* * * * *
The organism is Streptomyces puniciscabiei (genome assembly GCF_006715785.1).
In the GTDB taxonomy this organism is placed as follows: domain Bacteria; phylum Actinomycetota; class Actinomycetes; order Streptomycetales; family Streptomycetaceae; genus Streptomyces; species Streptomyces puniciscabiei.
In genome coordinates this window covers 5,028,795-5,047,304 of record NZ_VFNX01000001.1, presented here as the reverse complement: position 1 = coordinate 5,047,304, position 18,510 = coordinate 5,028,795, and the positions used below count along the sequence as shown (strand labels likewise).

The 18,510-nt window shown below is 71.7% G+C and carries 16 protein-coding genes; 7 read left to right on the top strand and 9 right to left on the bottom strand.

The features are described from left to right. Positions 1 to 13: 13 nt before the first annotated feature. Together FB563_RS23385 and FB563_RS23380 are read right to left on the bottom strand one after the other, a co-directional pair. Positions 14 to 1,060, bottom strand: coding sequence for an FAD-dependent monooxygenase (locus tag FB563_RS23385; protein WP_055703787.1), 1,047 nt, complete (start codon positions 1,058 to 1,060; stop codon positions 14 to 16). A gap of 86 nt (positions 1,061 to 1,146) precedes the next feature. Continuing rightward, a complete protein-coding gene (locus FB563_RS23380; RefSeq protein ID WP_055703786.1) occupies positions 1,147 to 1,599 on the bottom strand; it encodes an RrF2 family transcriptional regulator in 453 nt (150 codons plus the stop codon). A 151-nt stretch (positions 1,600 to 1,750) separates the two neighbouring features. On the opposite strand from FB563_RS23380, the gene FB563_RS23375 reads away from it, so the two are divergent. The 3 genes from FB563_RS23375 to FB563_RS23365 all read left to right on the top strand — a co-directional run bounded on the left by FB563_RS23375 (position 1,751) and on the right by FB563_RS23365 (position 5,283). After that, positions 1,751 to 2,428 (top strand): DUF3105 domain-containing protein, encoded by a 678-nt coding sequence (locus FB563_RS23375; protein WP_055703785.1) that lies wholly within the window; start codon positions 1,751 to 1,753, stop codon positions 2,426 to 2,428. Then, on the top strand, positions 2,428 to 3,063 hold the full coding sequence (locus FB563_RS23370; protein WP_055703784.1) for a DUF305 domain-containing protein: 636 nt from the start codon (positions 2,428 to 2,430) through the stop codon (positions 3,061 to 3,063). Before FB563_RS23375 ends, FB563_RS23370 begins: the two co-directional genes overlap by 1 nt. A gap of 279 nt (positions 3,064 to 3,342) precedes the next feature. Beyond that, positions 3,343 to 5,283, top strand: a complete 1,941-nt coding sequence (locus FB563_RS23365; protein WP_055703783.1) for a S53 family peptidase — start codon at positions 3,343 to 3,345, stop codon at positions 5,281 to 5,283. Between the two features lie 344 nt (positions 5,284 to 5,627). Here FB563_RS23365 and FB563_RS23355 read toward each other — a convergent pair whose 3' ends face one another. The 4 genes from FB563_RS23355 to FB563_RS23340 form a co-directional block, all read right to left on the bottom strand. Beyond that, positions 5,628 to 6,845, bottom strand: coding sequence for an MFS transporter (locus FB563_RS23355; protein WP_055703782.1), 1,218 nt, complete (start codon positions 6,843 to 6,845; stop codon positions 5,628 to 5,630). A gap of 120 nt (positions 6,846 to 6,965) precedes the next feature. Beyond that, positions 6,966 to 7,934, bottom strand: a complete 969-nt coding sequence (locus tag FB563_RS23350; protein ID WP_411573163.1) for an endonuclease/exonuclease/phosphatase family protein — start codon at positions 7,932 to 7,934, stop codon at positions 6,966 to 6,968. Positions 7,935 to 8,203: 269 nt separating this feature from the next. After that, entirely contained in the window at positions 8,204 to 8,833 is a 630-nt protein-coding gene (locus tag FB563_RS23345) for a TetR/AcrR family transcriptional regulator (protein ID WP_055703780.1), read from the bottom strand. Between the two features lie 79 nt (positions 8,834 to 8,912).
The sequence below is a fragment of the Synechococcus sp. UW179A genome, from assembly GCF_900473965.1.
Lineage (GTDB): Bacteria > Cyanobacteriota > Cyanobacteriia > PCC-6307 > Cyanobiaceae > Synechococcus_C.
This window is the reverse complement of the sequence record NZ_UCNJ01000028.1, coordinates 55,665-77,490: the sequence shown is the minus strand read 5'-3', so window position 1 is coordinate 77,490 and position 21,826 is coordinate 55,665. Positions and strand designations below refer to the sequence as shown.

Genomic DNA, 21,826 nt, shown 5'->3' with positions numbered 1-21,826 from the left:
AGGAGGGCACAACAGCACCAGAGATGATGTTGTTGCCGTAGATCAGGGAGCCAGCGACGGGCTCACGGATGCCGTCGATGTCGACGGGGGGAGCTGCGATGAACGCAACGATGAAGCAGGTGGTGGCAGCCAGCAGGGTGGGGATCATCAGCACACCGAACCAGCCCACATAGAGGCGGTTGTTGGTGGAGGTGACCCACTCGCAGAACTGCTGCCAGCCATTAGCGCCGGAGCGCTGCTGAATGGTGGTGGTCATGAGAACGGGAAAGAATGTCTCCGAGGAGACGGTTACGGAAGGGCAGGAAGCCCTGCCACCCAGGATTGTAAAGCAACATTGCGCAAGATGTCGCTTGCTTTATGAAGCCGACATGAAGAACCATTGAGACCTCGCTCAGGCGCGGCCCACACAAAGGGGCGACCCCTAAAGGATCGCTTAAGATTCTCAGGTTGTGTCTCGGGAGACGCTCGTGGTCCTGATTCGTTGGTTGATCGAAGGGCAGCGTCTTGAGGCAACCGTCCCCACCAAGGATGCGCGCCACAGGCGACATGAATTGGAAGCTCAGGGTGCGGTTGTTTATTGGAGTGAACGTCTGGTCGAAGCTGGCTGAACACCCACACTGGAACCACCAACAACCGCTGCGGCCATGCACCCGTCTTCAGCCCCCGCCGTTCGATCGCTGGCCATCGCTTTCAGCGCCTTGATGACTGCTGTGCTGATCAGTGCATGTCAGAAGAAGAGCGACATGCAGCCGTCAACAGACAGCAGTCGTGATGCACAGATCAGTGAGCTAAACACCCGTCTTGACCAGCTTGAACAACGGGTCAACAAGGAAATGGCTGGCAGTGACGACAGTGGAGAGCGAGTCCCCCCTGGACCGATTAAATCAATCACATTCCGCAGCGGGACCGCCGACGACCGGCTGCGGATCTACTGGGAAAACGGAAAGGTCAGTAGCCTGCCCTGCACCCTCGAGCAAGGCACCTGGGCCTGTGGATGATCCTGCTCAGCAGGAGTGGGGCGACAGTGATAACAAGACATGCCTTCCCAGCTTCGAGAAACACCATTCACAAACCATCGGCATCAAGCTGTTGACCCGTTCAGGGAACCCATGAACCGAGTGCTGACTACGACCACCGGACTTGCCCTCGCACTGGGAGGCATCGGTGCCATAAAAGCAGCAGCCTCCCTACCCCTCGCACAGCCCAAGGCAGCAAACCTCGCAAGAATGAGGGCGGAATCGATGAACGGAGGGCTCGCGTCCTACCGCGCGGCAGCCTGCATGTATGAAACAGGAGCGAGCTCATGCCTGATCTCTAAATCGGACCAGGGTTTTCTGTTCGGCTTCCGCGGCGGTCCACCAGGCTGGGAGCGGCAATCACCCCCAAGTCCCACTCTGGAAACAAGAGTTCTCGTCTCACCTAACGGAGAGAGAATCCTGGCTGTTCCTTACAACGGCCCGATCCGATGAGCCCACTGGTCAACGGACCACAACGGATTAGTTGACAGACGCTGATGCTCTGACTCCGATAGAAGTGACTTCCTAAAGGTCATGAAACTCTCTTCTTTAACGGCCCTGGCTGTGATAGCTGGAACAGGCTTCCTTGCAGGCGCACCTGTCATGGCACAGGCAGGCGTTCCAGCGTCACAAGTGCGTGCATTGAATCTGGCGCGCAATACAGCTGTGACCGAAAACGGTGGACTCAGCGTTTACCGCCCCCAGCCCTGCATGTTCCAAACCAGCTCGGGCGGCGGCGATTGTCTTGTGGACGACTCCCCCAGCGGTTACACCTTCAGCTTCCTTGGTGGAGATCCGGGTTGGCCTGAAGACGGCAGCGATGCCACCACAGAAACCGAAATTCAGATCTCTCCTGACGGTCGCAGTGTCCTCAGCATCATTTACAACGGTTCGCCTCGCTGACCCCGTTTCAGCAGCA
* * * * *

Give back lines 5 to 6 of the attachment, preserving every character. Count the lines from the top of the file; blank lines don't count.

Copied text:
The features are described from left to right. Positions 1 to 13: 13 nt before the first annotated feature. Together FB563_RS23385 and FB563_RS23380 are read right to left on the bottom strand one after the other, a co-directional pair. Positions 14 to 1,060, bottom strand: coding sequence for an FAD-dependent monooxygenase (locus tag FB563_RS23385; protein WP_055703787.1), 1,047 nt, complete (start codon positions 1,058 to 1,060; stop codon positions 14 to 16). A gap of 86 nt (positions 1,061 to 1,146) precedes the next feature. Continuing rightward, a complete protein-coding gene (locus FB563_RS23380; RefSeq protein ID WP_055703786.1) occupies positions 1,147 to 1,599 on the bottom strand; it encodes an RrF2 family transcriptional regulator in 453 nt (150 codons plus the stop codon). A 151-nt stretch (positions 1,600 to 1,750) separates the two neighbouring features. On the opposite strand from FB563_RS23380, the gene FB563_RS23375 reads away from it, so the two are divergent. The 3 genes from FB563_RS23375 to FB563_RS23365 all read left to right on the top strand — a co-directional run bounded on the left by FB563_RS23375 (position 1,751) and on the right by FB563_RS23365 (position 5,283). After that, positions 1,751 to 2,428 (top strand): DUF3105 domain-containing protein, encoded by a 678-nt coding sequence (locus FB563_RS23375; protein WP_055703785.1) that lies wholly within the window; start codon positions 1,751 to 1,753, stop codon positions 2,426 to 2,428. Then, on the top strand, positions 2,428 to 3,063 hold the full coding sequence (locus FB563_RS23370; protein WP_055703784.1) for a DUF305 domain-containing protein: 636 nt from the start codon (positions 2,428 to 2,430) through the stop codon (positions 3,061 to 3,063). Before FB563_RS23375 ends, FB563_RS23370 begins: the two co-directional genes overlap by 1 nt. A gap of 279 nt (positions 3,064 to 3,342) precedes the next feature. Beyond that, positions 3,343 to 5,283, top strand: a complete 1,941-nt coding sequence (locus FB563_RS23365; protein WP_055703783.1) for a S53 family peptidase — start codon at positions 3,343 to 3,345, stop codon at positions 5,281 to 5,283. Between the two features lie 344 nt (positions 5,284 to 5,627). Here FB563_RS23365 and FB563_RS23355 read toward each other — a convergent pair whose 3' ends face one another. The 4 genes from FB563_RS23355 to FB563_RS23340 form a co-directional block, all read right to left on the bottom strand. Beyond that, positions 5,628 to 6,845, bottom strand: coding sequence for an MFS transporter (locus FB563_RS23355; protein WP_055703782.1), 1,218 nt, complete (start codon positions 6,843 to 6,845; stop codon positions 5,628 to 5,630). A gap of 120 nt (positions 6,846 to 6,965) precedes the next feature. Beyond that, positions 6,966 to 7,934, bottom strand: a complete 969-nt coding sequence (locus tag FB563_RS23350; protein ID WP_411573163.1) for an endonuclease/exonuclease/phosphatase family protein — start codon at positions 7,932 to 7,934, stop codon at positions 6,966 to 6,968. Positions 7,935 to 8,203: 269 nt separating this feature from the next. After that, entirely contained in the window at positions 8,204 to 8,833 is a 630-nt protein-coding gene (locus tag FB563_RS23345) for a TetR/AcrR family transcriptional regulator (protein ID WP_055703780.1), read from the bottom strand. Between the two features lie 79 nt (positions 8,834 to 8,912).
The sequence below is a fragment of the Synechococcus sp. UW179A genome, from assembly GCF_900473965.1.